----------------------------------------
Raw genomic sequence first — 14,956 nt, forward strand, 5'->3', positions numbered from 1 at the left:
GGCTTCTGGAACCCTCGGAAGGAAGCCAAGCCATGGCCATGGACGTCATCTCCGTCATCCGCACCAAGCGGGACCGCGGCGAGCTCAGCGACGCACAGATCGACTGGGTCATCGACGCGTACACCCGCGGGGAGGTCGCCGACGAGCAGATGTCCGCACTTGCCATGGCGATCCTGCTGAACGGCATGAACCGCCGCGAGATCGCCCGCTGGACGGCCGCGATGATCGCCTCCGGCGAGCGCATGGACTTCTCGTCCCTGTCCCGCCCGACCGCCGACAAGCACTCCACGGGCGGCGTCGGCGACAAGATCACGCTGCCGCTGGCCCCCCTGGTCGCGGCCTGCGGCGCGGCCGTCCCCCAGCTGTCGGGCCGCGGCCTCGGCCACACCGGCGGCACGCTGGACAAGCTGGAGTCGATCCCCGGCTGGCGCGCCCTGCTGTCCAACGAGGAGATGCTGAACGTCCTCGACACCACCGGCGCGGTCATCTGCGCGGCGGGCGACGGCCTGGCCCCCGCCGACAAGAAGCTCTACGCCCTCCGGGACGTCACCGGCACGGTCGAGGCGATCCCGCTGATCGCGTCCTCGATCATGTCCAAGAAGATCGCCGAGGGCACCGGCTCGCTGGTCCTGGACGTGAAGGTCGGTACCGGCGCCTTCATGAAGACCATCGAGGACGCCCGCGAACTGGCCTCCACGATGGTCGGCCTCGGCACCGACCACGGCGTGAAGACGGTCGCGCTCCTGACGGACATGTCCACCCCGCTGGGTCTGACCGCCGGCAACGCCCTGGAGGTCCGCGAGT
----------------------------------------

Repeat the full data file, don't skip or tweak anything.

Raw genomic sequence first — 14,956 nt, forward strand, 5'->3', positions numbered from 1 at the left:
GGCTTCTGGAACCCTCGGAAGGAAGCCAAGCCATGGCCATGGACGTCATCTCCGTCATCCGCACCAAGCGGGACCGCGGCGAGCTCAGCGACGCACAGATCGACTGGGTCATCGACGCGTACACCCGCGGGGAGGTCGCCGACGAGCAGATGTCCGCACTTGCCATGGCGATCCTGCTGAACGGCATGAACCGCCGCGAGATCGCCCGCTGGACGGCCGCGATGATCGCCTCCGGCGAGCGCATGGACTTCTCGTCCCTGTCCCGCCCGACCGCCGACAAGCACTCCACGGGCGGCGTCGGCGACAAGATCACGCTGCCGCTGGCCCCCCTGGTCGCGGCCTGCGGCGCGGCCGTCCCCCAGCTGTCGGGCCGCGGCCTCGGCCACACCGGCGGCACGCTGGACAAGCTGGAGTCGATCCCCGGCTGGCGCGCCCTGCTGTCCAACGAGGAGATGCTGAACGTCCTCGACACCACCGGCGCGGTCATCTGCGCGGCGGGCGACGGCCTGGCCCCCGCCGACAAGAAGCTCTACGCCCTCCGGGACGTCACCGGCACGGTCGAGGCGATCCCGCTGATCGCGTCCTCGATCATGTCCAAGAAGATCGCCGAGGGCACCGGCTCGCTGGTCCTGGACGTGAAGGTCGGTACCGGCGCCTTCATGAAGACCATCGAGGACGCCCGCGAACTGGCCTCCACGATGGTCGGCCTCGGCACCGACCACGGCGTGAAGACGGTCGCGCTCCTGACGGACATGTCCACCCCGCTGGGTCTGACCGCCGGCAACGCCCTGGAGGTCCGCGAGT